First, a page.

Open Banking has often been remarked as the long-awaited digitalization push the financial services industry is finally undergoing.
Regulation has been a primary driver of that. Driven by the European Union's Payment Services Directive (PSD2), the concept of Open Banking has started to take root across the globe - from Latin America to right here in Southeast Asia.
Open Banking – and its bigger cousin, Open Finance – refer to the unlocking of customer data and accounts. Previously, such information was closely guarded by companies and not shared with each other, creating a fragmented digital ecosystem.
In an Open Banking world, customers can give consent to third-party providers to access their accounts so the latter can read their data or perform operations on their behalf.
This process takes place through Application Programming Interfaces (APIs), a software link that allows applications to 'speak' to each other.
Open Banking brings a host of benefits for both consumers and businesses within the financial services industry. For the latter, the open exchange of consumer data allows them to reach more users and understand them on a deeper level.
This promotes the creation of personalized services that improve the user experience and increase customer satisfaction, all while accessing a larger customer base.
Open Banking Also lowers the barriers of entry for disruptors to enter the financial services sector by allowing them to easily access consumer data. This drives greater innovation and competition within the industry, with the end-consumer being the greatest benefactor.
While the benefits of Open Banking are clear, implementing it is easier said than done. Globally, there has been a wide array of intervention styles adopted by regulators to accelerate the agenda.
Primarily, direct regulatory involvement in the EU and Australia with PSD2 and the Consumer Data Rights (CDR) respectively have seen both ecosystems adopt the fastest Open Banking practices.
In contrast, American regulators adopt a more passive approach, instead preferring to allow the development of Open Banking to be industry-led.
Within Southeast Asia, while the Monetary Authority of Singapore (MAS) has released an Open Banking API playbook encouraging banks to share their APIs with third parties, there has been it has yet to publicly release concrete implementation measures.
In Indonesia, Open Banking is a key priority for the Financial Services Authority (OJK). As part of its 2025 Indonesia Payment System Blueprint, it has released an Open API framework intended to support the rollout of Open Banking practices.
It is crucial for authorities to clearly define the scope of Open Banking regulations. This could include determining the range of data that is available for sharing. In some countries such as Mexico, only non-confidential information such as product data is shared.
Meanwhile, in Australia, third parties can gain access to confidential data such as transaction accounts and personal loan history.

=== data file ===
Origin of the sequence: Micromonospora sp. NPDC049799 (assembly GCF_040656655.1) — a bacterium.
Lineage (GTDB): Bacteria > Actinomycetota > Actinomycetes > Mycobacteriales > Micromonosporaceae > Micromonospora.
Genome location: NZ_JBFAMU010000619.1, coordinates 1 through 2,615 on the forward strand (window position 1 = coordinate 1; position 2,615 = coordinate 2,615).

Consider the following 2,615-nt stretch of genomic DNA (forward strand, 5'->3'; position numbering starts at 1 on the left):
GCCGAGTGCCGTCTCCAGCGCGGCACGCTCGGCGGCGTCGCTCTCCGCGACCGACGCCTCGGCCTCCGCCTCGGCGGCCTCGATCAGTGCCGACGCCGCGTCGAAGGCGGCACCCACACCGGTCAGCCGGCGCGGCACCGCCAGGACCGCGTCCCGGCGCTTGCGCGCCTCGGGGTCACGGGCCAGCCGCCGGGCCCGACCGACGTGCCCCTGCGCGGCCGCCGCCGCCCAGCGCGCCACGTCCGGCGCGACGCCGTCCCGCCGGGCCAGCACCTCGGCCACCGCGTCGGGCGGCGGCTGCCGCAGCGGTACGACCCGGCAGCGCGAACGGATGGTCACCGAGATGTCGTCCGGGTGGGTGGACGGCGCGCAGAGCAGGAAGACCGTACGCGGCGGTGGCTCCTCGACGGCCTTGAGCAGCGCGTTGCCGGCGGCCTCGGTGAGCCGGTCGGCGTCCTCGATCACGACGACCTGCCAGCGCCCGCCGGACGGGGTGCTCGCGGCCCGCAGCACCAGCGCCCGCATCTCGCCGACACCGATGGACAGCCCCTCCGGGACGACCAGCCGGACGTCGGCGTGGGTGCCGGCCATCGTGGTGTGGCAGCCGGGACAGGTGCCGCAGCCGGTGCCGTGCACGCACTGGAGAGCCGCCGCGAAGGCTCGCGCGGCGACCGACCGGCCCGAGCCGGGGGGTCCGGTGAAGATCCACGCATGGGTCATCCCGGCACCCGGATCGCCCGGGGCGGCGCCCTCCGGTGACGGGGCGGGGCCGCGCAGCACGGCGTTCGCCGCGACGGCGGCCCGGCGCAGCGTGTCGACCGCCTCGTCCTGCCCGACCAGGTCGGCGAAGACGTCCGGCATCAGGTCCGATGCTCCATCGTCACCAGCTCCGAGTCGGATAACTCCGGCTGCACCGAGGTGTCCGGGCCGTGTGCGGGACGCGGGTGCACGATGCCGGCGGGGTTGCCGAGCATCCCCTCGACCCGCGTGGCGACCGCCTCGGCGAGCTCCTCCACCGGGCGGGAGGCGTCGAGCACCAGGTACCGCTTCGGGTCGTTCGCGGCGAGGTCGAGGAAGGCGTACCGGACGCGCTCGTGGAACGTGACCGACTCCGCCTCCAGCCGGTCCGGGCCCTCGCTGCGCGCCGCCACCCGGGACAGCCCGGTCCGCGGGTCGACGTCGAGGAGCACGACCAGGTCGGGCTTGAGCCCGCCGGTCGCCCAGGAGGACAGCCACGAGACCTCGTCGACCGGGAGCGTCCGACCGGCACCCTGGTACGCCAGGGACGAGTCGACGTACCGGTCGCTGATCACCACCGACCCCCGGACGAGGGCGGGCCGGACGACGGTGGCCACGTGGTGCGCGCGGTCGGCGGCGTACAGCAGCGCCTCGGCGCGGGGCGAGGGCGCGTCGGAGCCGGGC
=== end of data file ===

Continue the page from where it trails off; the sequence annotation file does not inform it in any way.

Also Read: How you can benefit from your financial data
Regulators could choose to adopt a phased approach to data sharing, beginning with less sensitive data such as product information. This allows leeway for the relevant privacy guidelines to be tested by the market before they are implemented on more sensitive and private data.
Consent & Standardisation
Ensuring consumers remain in full control of their data should be the top priority for regulators.
There needs to be a clear consent management framework in place for either the data provider or recipient to obtain user consent before data can be accessed.
Besides providing consent, consumers should also have the ability to withdraw consent anytime.
In such cases, data recipients should be required to delete or de-identify the individual’s data. This practice is currently adopted by Australia’s CDR and prioritises the privacy of the consumer.
Besides having a robust consent management framework, it is also important for regulators to standardise the API standards.
Having universal APIs would enable companies to conveniently share data with each other. This would amplify the benefits of Open Banking due to the network effects brought about by a larger volume of data.
Financial data is highly sensitive. There needs to be a robust compliance framework in place to protect the data privacy of consumers, while ensuring a convenient user experience.
Besides protecting the privacy needs of consumers, it is equally important to have a secured technical infrastructure and no party should have access to confidential data except for the data provider and recipient.
Regulators will play an important role in the rollout of Open Banking. As with implementing change within the financial services industry, there will be challenges.
However, the benefits of Open Banking - and eventually Open Finance - more than justifies the effort required.
Together, let us build a better and more inclusive financial services ecosystem for all, accelerating financial inclusion within Southeast Asia.
✅ Open Banking regulations vary across countries. Some regulators choose to directly intervene while others adopt a market-led approach.
✅ Ensuring consumers remain in full control of their data should be the top priority for regulators.
✅ The benefits of Open Banking - and eventually Open Finance - more than justifies the regulatory effort required to license it.